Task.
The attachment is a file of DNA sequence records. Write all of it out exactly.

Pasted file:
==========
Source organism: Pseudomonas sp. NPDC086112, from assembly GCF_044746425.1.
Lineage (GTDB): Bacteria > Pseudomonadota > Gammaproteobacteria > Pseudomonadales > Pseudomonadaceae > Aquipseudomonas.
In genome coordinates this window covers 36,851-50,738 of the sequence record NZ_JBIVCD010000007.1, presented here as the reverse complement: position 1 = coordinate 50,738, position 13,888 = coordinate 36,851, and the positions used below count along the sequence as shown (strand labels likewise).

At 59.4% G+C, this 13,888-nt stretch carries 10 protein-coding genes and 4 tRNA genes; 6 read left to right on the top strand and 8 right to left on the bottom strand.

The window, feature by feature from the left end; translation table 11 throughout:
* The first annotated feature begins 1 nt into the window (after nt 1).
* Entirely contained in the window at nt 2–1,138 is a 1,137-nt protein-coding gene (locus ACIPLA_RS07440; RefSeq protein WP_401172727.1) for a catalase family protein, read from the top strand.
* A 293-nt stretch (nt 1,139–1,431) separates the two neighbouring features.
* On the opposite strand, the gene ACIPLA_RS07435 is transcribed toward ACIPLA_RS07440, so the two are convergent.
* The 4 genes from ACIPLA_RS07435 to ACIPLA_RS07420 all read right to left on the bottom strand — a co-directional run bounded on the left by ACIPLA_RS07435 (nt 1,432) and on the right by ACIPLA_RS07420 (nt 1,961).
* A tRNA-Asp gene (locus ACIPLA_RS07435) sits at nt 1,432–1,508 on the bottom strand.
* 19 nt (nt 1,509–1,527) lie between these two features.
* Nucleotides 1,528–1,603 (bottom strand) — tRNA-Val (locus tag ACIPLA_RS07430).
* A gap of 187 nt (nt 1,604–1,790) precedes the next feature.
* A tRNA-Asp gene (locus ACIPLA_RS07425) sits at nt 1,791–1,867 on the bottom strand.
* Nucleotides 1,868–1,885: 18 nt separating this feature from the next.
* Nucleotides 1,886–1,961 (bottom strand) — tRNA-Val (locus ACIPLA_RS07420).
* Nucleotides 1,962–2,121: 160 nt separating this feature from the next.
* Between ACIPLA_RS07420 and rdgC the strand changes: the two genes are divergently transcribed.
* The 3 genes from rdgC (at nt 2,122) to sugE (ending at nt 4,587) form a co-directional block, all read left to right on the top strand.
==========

Source organism: Pseudomonas sp. NPDC086112, from assembly GCF_044746425.1.
Lineage (GTDB): Bacteria > Pseudomonadota > Gammaproteobacteria > Pseudomonadales > Pseudomonadaceae > Aquipseudomonas.
In genome coordinates this window covers 36,851-50,738 of the sequence record NZ_JBIVCD010000007.1, presented here as the reverse complement: position 1 = coordinate 50,738, position 13,888 = coordinate 36,851, and the positions used below count along the sequence as shown (strand labels likewise).

At 59.4% G+C, this 13,888-nt stretch carries 10 protein-coding genes and 4 tRNA genes; 6 read left to right on the top strand and 8 right to left on the bottom strand.

The window, feature by feature from the left end; translation table 11 throughout:
* The first annotated feature begins 1 nt into the window (after nt 1).
* Entirely contained in the window at nt 2–1,138 is a 1,137-nt protein-coding gene (locus ACIPLA_RS07440; RefSeq protein WP_401172727.1) for a catalase family protein, read from the top strand.
* A 293-nt stretch (nt 1,139–1,431) separates the two neighbouring features.
* On the opposite strand, the gene ACIPLA_RS07435 is transcribed toward ACIPLA_RS07440, so the two are convergent.
* The 4 genes from ACIPLA_RS07435 to ACIPLA_RS07420 all read right to left on the bottom strand — a co-directional run bounded on the left by ACIPLA_RS07435 (nt 1,432) and on the right by ACIPLA_RS07420 (nt 1,961).
* A tRNA-Asp gene (locus ACIPLA_RS07435) sits at nt 1,432–1,508 on the bottom strand.
* 19 nt (nt 1,509–1,527) lie between these two features.
* Nucleotides 1,528–1,603 (bottom strand) — tRNA-Val (locus tag ACIPLA_RS07430).
* A gap of 187 nt (nt 1,604–1,790) precedes the next feature.
* A tRNA-Asp gene (locus ACIPLA_RS07425) sits at nt 1,791–1,867 on the bottom strand.
* Nucleotides 1,868–1,885: 18 nt separating this feature from the next.
* Nucleotides 1,886–1,961 (bottom strand) — tRNA-Val (locus ACIPLA_RS07420).
* Nucleotides 1,962–2,121: 160 nt separating this feature from the next.
* Between ACIPLA_RS07420 and rdgC the strand changes: the two genes are divergently transcribed.
* The 3 genes from rdgC (at nt 2,122) to sugE (ending at nt 4,587) form a co-directional block, all read left to right on the top strand.